To its left, you have a feature type called a histogram of oriented gradients or HOG features. Now, this represents the structure of an object. If you take a closer look at that image, you can see that you can distinguish the structure of the bicycle, but now you have a representation that is invariant to the lighting and the image pixels of that image. To its left, you have SURF features, which are a form of local feature extraction that finds many interesting points in the image and encodes information about the area around these interesting points.
And to the far left, you have the sparsest presentation, also known as a bag of visual words, where the bicycle has been represented as a sum of visual parts. So one feature is the handlebar. Another feature is the wheel and the seat. The great advantage of this method is if even part of the bicycle is hidden, you can still find the bicycle or recognize the bicycle by seeing one or two of the other visual parts that are visible.
So with that said, let's jump into MATLAB and start solving some face recognition problems. I'm gonna start by bringing in a database of facial images for people I want to recognize into MATLAB. For this example, I'm going to use the AT&T face database that I referenced in my previous slide. I have the database stored here in this folder face database ATT. And I have separate sub directories for each subject on the database named S1 through 40.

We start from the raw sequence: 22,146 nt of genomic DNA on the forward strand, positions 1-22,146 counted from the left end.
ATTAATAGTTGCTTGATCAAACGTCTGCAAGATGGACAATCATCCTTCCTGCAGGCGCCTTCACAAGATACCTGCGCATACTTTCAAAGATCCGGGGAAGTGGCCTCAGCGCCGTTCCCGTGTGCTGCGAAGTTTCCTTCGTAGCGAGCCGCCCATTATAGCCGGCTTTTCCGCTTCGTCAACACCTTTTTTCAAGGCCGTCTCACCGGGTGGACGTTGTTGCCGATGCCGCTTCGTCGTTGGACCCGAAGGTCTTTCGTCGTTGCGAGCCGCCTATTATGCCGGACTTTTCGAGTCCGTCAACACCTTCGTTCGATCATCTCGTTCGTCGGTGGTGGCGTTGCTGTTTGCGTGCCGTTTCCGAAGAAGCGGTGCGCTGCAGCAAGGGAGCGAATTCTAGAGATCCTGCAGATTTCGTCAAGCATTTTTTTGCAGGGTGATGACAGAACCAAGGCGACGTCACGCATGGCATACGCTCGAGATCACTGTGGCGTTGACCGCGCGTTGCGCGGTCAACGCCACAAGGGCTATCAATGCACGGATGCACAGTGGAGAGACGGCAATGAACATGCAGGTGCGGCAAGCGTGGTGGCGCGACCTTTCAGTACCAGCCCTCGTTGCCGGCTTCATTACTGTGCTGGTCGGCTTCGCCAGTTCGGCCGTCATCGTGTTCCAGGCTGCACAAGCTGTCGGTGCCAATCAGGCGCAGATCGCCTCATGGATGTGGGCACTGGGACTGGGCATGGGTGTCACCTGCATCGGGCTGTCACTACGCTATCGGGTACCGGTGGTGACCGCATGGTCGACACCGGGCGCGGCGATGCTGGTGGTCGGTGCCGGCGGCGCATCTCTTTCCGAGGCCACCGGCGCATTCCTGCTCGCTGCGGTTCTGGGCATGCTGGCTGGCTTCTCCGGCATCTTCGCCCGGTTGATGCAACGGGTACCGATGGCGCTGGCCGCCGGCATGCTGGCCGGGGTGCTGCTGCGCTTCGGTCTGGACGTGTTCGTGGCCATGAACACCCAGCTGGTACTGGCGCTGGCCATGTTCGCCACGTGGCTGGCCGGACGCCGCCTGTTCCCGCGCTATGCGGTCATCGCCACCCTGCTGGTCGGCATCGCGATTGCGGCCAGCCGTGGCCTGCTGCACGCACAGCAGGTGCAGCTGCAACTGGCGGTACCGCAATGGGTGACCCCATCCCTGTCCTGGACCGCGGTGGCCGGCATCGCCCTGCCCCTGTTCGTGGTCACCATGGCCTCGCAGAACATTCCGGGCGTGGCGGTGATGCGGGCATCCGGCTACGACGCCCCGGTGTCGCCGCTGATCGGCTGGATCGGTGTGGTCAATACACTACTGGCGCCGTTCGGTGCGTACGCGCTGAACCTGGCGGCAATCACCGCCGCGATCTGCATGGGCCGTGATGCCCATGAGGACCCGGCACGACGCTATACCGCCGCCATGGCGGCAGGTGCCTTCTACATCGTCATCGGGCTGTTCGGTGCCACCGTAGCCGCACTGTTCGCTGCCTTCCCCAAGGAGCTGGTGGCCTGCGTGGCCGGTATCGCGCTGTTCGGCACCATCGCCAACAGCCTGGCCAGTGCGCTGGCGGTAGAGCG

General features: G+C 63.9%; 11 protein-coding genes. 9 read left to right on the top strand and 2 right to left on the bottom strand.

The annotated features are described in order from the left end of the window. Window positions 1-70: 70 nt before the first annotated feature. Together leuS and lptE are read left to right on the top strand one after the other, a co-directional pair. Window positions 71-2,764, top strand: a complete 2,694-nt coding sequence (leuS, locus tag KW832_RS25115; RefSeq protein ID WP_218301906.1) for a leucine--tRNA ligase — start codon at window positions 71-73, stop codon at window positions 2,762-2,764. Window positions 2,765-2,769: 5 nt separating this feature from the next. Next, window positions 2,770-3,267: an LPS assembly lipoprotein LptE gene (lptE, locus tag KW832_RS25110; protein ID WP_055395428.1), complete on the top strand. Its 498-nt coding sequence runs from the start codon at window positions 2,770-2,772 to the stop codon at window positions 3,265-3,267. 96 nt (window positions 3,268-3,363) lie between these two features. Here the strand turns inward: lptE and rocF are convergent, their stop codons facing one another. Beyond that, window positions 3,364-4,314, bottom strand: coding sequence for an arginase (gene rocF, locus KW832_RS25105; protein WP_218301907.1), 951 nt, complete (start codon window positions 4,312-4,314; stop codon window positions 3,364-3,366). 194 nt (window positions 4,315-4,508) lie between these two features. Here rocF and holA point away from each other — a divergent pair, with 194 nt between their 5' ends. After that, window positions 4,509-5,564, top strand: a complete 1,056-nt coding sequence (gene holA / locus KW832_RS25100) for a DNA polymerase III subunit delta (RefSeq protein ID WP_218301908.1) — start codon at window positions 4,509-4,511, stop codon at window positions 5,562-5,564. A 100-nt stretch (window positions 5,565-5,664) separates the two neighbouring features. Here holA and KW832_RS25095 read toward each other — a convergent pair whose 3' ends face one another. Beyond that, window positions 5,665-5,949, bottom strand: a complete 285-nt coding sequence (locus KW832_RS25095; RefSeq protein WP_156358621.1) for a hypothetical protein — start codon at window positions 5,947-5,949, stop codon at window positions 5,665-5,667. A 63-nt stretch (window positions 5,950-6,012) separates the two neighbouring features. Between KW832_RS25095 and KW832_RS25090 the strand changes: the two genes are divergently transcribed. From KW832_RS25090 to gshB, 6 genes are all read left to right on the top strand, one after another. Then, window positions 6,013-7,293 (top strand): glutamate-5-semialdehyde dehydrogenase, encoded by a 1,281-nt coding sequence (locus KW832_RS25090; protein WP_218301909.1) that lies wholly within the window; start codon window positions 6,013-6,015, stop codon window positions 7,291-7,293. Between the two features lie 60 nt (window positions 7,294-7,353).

Each sub directory has 10 images of each person. Now the construct that I'm going to use to bring this data into MATLAB is called the image set that is used to manage large collections of images. It not only brings the data into MATLAB. It maintains a hierarchical relationship between the images, so I have 40 image sets, one corresponding to each person in the database.
Now that I have this in MATLAB, I can access individual images from the database, and I can also access groups of images at a time, like this montage of all the images of the same person in the database. Now, one thing I'd like to point out is the AT&T face database is a fairly clean database. The faces have been detected. The illumination is constant. The only variation are slight changes in pose and expression.
In face recognition circles, this is generally considered a pretty easy database to deal with. Now for those of you who haven't used MATLAB in a while, or have never used MATLAB, I'd like to point out one of the advantages of MATLAB, which is here where several lines of code, I've been able to bring in a full database to MATLAB, and I've been able to visualize parts of my database.
So let's set up the problem we're going to solve in this example. So in this example, we're going to try and recognize the person on the left and match him to somebody in the database of the 40 people that I have in the montage on the right. Now, before extracting features and learning how to tell between these people, I'm going to split my database into a training set to learn how to discriminate between the faces, and the test set, so I can test my algorithm against.
So I'm going to just plot the database using an 80-20 split. Now, that brings us to a feature extraction. To learn what feature extraction methods are available in MATLAB, what I'm going to do is I'm going to navigate to the product documentation, and I'm going to search for feature extraction.